I am THRILLED to feature writing guru K.M. Weiland on the blog today to discuss Outlining. As a reformed panser, I have seen my writing evolve by embracing outlining techniques. And while I’m not a full outliner yet, it is a tool that helps me at certain stages during the writing process to form stronger story structure and character development.
Katie’s book, Outlining Your Novel: Map Your Way to Success guides writers with a step-by-step approach to developing and writing a novel. One of the story mapping techniques is Reverse Outlining, a creative approach to help writers build a strong, cohesive timeline in their novels. Read on for an excerpt straight from the book!
When you think of outlines, you generally think about organization, right? The whole point of outlining, versus the seat-of-the-pants method, is to give the writer a road map, a set of guidelines, a plan. An outline should be simple, streamlined, and linear. An outline should put things in order. So you’re probably going to think I’m crazy when I tell you one of the most effective ways to make certain every scene matters is to outline backwards.
During the outlining process, we have to create a plausible series of events, a chain reaction that will cause each scene to domino into the one following. But linking scenes isn’t always easy to do if you don’t know what it’s supposed to be linking to. As any mystery writer can tell you, you can’t set the clues up perfectly until you know whodunit. Often, it’s easier and more productive to start with the last scene in a series and work your way backwards.
For example, in my outline of a historical story, I knew one of my POV characters was going to be injured so badly he would be unable to communicate with another character for almost a month. However, I didn’t yet know how or why he was injured. I could work my way toward this point in a logical, linear fashion, starting at the last known scene (a dinner party), and building one scene upon another, until I reached my next known point (the injury). But because my chain of events was based on what was already behind me (the dinner party), more than what was away off in the future (the injury), my attempts to bridge the two were less than cohesive.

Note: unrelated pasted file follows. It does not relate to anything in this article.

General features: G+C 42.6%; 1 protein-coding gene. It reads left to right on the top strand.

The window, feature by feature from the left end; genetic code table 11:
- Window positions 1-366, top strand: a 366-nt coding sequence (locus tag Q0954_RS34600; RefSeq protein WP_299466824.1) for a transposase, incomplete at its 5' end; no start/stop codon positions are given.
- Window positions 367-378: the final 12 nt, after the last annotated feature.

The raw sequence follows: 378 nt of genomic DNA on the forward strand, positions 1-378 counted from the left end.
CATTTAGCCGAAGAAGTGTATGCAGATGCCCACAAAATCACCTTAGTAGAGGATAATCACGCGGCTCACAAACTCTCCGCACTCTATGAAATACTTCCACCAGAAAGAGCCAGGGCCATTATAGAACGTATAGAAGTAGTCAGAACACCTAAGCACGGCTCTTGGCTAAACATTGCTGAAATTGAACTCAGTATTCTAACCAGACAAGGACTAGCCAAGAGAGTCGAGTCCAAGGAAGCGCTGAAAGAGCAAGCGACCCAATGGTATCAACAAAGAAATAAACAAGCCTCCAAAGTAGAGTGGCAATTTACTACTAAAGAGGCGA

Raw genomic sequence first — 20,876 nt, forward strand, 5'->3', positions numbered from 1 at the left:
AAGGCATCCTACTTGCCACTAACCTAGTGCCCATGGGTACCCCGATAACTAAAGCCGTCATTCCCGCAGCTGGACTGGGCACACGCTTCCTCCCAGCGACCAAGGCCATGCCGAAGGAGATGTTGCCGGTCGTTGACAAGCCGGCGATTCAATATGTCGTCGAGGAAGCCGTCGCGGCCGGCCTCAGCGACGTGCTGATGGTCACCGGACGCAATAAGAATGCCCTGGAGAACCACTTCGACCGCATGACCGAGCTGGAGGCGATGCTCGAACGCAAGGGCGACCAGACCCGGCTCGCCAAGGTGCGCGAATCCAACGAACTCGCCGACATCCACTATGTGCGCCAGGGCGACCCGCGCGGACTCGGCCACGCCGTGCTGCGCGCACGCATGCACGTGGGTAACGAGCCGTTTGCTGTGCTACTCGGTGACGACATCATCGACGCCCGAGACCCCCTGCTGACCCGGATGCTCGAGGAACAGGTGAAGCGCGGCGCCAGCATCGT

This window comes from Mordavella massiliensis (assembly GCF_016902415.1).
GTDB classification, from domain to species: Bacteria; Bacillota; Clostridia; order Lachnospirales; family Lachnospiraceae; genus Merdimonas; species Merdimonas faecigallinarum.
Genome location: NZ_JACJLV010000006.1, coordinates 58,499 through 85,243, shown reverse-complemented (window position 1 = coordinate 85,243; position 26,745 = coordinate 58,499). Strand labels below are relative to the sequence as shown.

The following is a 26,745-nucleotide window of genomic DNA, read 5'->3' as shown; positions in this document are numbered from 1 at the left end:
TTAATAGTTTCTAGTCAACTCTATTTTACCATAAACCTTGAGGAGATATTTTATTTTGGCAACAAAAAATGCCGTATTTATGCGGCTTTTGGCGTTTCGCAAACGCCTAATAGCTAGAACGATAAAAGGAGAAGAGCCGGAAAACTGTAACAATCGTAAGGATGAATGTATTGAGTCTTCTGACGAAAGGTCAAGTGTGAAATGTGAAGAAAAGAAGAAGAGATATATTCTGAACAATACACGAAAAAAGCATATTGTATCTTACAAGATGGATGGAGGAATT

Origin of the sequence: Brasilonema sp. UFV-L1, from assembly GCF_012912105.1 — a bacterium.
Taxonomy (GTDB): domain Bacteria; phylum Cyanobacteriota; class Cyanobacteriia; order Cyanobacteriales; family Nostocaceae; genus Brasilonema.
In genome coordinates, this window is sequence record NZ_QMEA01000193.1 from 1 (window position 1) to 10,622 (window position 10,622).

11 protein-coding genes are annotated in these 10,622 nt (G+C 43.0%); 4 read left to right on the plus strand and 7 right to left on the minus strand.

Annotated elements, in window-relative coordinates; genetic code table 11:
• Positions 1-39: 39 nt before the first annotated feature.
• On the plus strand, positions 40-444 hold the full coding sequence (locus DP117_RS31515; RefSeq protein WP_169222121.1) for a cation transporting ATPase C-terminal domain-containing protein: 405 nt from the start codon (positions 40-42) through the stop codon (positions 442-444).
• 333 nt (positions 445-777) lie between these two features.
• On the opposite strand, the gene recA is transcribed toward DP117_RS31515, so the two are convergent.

Had I outlined these scenes in a linear fashion, squeezing in the injury might have become a gymnastic effort instead of a natural flowing of plot. Plus, the fact that I had no idea what was supposed to happen between the dinner party and the injury meant I was likely to invent random and inconsequential events to fill the space.
You got it: work backwards.
Starting at the end of the plot progression—the injury—I began asking questions that would help me discover the plot development immediately preceding. How was the character hurt? Where was he hurt? Why did the bad guys choose to do this to him? Why was he only injured, instead of killed? How is he going to escape?
Once I knew these things, I knew how I needed to set up the scene, and once I knew how to set up the scene, I knew what to put in the previous slot in the outline. Eventually, I was able to work myself all the way back to the dinner party. Voilà! I now had a complete sequence of events, all of which were cohesive, linear, and logical enough to make my story tight and intense.
Facing the wide unknown of a story is scary, and putting one foot in front of the other, when you’re unsure of the terrain, can be overwhelming. But when you can work your way backwards from a known point, finding your way becomes as simple as filling in the blanks. The result is a story that falls into order like a row of expertly placed dominoes.
K.M. Weiland is the author of the historical western A Man Called Outlaw and the medieval epic Behold the Dawn. She enjoys mentoring other authors through her writing tips, her book Outlining Your Novel: Map Your Way to Success, and her instructional CD Conquering Writer’s Block and Summoning Inspiration.
Becca Puglisi is an international speaker, writing coach, and bestselling author of The Emotion Thesaurus and its sequels. Her books are available in five languages, are sourced by US universities, and are used by novelists, screenwriters, editors, and psychologists around the world. She is passionate about learning and sharing her knowledge with others through her Writers Helping Writers blog and via One Stop For Writers—a powerhouse online library created to help writers elevate their storytelling.